Climate change vs. existing buildings: 8 steps toward energy efficiency
November 02, 2018
November 02, 2018
There’s a great business case for new green developments, but let’s not forget about investing to upgrade older buildings
Can the way we design or retrofit our buildings help the climate crisis? This is a question that lingers in my mind daily. Cutting greenhouse gas emissions and trying to reverse climate change has never been more important. Investing in our buildings, new or old, can make a difference. Old buildings in particular present a great opportunity to make improvements.
It has always been a challenge to get people to invest in new sustainable buildings, largely because of the idea of higher upfront costs. Thankfully, because of successful projects like evolv1 in Waterloo, Ontario―a multi-tenant office building, designed to be net-positive energy, that recently won the first-ever Zero Carbon award from the Canada Green Building Council (CaGBC)―more people understand that there’s a great business case for green buildings. Not just for the environment but for the bottom line.
While our understanding about the value of green design in our new buildings is taking hold, people are still overlooking all the old building stock out there. For every innovative evolv1 project in development, there are dozens of inefficient existing buildings around us. Most of these old buildings will stand for decades, so what can we do about them today? What strategies can we adopt to improve the energy efficiency of existing buildings?
Here are some ideas. Let’s focus on low-cost/no-cost measures for this blog. If you follow these suggestions, it’ll make a difference―both for the environment, and for your energy bill.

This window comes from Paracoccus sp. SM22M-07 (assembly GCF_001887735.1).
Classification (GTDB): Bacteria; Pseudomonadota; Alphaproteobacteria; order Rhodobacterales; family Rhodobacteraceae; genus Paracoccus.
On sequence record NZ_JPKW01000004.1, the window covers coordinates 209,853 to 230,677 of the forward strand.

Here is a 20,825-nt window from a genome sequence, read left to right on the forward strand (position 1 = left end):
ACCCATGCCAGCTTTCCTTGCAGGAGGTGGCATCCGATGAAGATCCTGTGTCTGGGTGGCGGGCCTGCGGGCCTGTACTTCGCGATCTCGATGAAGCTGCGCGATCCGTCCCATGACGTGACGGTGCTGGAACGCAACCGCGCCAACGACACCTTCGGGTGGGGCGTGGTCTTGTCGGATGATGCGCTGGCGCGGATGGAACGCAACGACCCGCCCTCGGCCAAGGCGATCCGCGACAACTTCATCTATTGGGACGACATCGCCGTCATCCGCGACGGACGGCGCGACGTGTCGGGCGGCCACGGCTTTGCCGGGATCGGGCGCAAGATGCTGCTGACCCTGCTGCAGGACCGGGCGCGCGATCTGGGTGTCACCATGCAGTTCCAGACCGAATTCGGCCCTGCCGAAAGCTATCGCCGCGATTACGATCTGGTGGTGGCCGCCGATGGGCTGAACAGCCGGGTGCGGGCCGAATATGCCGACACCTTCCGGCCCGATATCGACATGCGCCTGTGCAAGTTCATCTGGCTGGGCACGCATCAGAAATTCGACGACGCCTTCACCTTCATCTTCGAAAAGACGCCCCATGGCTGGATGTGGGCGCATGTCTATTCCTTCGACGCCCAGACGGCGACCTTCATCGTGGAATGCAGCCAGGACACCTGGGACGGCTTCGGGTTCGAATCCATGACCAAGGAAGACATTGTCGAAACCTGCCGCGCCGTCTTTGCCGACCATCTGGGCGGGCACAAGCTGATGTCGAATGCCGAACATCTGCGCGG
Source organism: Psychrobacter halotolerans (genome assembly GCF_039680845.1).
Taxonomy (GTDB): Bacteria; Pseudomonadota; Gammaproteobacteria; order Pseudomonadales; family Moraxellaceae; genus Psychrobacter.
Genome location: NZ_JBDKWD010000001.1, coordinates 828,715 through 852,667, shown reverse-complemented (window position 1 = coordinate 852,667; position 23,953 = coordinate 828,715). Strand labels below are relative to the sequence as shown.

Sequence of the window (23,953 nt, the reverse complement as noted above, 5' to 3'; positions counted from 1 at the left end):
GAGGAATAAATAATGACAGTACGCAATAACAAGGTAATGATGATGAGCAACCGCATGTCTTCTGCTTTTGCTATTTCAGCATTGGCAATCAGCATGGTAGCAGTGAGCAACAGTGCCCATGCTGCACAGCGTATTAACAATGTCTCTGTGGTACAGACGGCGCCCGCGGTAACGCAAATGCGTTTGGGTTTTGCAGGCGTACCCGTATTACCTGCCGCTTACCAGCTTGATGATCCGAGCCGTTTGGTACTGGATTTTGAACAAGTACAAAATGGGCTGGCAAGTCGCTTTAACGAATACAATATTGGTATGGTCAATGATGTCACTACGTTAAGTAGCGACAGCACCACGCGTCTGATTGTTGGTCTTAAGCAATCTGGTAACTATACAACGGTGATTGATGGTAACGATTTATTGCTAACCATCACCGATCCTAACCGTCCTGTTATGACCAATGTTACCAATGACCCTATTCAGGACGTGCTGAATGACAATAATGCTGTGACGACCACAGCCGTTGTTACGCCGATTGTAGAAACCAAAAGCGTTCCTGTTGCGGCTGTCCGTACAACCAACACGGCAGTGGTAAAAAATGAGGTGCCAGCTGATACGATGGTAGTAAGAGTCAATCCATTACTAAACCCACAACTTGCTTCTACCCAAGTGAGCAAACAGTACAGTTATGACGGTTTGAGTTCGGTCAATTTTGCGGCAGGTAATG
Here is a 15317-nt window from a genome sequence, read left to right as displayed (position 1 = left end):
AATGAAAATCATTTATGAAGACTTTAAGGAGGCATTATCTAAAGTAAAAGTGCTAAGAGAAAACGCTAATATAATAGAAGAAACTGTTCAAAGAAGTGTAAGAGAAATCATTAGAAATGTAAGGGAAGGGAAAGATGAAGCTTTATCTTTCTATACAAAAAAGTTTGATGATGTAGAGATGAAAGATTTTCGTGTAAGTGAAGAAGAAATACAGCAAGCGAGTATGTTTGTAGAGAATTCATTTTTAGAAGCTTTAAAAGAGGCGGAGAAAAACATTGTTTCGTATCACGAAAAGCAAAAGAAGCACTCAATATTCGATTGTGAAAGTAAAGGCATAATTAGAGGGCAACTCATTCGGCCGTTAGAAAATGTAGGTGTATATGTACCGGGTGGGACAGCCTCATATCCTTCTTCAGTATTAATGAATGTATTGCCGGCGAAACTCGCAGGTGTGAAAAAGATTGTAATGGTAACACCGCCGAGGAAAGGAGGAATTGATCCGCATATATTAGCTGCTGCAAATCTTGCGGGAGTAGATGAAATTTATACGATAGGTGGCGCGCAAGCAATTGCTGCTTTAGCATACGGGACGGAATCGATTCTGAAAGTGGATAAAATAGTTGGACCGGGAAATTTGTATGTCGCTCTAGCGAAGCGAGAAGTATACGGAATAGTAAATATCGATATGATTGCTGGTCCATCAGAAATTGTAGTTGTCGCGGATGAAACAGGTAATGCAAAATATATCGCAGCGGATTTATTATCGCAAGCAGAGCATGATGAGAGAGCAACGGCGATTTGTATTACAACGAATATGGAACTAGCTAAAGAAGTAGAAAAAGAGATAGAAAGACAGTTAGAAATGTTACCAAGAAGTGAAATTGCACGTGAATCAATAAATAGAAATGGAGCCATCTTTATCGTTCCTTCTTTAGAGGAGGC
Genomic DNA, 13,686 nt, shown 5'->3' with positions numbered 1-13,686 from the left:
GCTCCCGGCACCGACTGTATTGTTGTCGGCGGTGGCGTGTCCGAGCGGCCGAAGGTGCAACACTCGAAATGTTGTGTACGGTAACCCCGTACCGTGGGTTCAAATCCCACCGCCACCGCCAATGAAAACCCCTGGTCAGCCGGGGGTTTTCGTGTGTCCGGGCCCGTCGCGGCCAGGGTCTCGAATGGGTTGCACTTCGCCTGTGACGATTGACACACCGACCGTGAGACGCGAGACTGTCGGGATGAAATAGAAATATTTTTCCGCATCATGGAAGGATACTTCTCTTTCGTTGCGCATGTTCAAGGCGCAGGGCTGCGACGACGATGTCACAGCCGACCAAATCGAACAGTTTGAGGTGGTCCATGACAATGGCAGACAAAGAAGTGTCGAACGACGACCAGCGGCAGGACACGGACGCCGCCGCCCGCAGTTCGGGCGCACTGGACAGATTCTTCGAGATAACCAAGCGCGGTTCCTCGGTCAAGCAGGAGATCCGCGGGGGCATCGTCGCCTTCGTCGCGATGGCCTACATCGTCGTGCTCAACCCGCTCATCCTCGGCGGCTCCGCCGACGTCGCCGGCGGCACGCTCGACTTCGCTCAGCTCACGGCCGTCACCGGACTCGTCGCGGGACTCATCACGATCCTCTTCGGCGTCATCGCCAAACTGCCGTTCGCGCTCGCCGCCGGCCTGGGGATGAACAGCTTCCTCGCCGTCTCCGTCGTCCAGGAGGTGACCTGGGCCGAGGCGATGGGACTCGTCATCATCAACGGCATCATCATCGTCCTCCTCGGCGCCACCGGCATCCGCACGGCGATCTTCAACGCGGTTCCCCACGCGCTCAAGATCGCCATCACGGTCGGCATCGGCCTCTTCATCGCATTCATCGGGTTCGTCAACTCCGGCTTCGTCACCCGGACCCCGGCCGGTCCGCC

Do you really need to be lighting every floor of your office building, all the time? Aside from emergency lights, it makes sense to use control strategies―like daylight dimming and occupancy sensors―to reduce your energy usage during evenings and weekends. Daylight dimming detectors adjust lighting according to the amount of sunlight available, and occupancy sensors work like indoor motion lights to detect if a person is present.
Here’s another easy one. To maximize energy savings, it’s wise to use a variable temperature strategy. In office buildings, set your thermostat to a comfortable room temperature for the mornings and afternoons, when the building is occupied. In the evenings, reduce it. For example, during full occupancy times, set your temperature to 21 degrees Celsius (70 degrees Fahrenheit). Lower it to 15 or 16 degrees Celsius (59-60 degrees Fahrenheit) during off-hours. At home, make sure to use a smart thermostat or a programmable thermostat. Why heat a room that much if no one’s in it?
Here’s a related point to the last one. Some building operators keep central fans running for too long, which supply fresh air to spaces when it’s not necessary. If there’s no one in your building during nights or on weekends, it doesn’t make sense to provide continuous fresh air. At night, revert to the minimum airflow required for conditioning the space.